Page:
Our portable smartphones, tablets, and laptops store data in flash memory instead of bulky, physical hard drives. But flash memory has a limited life span of a few thousand re-write cycles and requires additional components to manage storage degradation, adding cost and slowing down performance.
Researchers are developing next generation data storage technology based on phase-change materials (PCM). Memory chips using PCM can handle over 10 million re-write cycles and are a 100 times faster than current flash memory. Additional advantages include greater storage density and lower power consumption.
Phase change memory chips stores data by heating glass-like chemicals in each cell with pulses of electrical energy. The strength of the pulse determines whether the chemicals crystalize into orderly structures while cooling or a more random state. These correspond to the “1” or “0” needed for binary storage. Rewritable CD-RW and DVD-RW discs use a similar process.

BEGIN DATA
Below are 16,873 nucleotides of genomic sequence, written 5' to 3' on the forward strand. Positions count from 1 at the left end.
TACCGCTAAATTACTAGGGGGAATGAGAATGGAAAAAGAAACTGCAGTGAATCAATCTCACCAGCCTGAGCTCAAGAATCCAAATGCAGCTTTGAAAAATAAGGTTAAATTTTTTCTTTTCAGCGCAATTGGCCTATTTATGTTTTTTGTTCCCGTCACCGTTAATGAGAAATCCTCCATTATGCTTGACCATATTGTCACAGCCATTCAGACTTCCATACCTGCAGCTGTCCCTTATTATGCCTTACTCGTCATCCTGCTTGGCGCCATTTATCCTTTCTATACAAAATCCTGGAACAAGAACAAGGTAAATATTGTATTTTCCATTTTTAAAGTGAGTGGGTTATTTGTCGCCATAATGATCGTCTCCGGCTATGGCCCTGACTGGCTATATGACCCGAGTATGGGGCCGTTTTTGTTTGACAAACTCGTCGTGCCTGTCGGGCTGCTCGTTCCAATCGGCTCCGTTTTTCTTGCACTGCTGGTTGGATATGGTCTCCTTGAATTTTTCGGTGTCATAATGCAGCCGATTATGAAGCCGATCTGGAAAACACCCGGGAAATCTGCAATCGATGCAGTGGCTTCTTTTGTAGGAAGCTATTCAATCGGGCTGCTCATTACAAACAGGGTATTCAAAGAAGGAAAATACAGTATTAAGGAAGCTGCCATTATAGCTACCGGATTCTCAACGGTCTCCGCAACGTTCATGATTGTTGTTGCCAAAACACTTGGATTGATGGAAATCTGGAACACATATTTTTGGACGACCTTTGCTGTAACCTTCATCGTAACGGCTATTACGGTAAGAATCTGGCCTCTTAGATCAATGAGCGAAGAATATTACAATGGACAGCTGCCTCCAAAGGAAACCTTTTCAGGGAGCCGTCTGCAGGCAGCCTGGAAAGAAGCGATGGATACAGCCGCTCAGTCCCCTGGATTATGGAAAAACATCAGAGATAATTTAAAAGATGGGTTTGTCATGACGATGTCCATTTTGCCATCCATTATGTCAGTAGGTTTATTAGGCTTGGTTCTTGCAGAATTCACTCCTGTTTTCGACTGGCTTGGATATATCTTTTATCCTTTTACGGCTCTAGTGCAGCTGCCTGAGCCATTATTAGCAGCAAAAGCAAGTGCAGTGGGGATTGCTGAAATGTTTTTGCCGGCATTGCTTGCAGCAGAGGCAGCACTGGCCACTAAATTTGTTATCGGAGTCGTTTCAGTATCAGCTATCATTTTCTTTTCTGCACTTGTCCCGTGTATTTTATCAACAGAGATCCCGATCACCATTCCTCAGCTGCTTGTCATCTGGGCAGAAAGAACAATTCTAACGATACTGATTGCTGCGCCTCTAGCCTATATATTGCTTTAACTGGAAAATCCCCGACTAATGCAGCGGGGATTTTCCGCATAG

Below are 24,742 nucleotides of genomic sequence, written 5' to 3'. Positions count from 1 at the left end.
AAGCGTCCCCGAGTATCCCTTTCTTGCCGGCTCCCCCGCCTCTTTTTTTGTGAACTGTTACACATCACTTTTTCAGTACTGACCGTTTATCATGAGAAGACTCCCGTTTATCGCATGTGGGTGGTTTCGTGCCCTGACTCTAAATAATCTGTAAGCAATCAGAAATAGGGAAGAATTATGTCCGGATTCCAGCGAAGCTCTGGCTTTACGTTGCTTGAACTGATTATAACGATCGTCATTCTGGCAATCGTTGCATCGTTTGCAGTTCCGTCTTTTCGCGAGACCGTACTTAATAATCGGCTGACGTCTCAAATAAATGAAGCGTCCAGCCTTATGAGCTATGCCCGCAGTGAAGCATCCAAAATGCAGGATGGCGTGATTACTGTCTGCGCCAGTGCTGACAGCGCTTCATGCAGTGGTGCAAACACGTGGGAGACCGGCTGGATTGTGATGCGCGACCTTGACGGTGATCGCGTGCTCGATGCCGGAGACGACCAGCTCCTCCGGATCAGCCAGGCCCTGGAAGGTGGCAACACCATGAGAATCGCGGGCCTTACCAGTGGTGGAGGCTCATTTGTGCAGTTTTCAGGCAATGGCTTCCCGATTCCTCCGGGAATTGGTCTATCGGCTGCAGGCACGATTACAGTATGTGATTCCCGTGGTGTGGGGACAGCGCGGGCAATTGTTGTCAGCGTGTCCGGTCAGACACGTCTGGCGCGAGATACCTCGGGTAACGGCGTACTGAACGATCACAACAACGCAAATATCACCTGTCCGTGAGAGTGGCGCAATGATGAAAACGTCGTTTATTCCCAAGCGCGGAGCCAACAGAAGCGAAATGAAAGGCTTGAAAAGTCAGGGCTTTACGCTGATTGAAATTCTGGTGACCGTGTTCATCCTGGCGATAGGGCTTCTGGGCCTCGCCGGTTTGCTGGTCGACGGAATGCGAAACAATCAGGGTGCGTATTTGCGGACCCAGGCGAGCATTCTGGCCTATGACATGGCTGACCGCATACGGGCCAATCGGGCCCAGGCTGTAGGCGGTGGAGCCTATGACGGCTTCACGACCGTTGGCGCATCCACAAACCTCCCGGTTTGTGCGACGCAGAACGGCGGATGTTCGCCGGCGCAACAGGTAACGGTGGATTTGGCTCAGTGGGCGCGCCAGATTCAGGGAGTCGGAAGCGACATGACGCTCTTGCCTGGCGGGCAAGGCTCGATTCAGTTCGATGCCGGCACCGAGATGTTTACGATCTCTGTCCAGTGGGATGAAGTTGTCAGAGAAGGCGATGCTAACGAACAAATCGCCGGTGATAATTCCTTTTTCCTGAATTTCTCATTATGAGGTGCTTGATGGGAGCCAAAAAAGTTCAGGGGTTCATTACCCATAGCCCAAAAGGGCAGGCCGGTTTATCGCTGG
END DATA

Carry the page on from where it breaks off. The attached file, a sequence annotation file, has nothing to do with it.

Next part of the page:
Chips using PCM technology will transform the performance and storage of portable devices. With their increased performance and reduced energy requirements the technology may soon find its way into desktop and server computers as well.
Full story at The Economist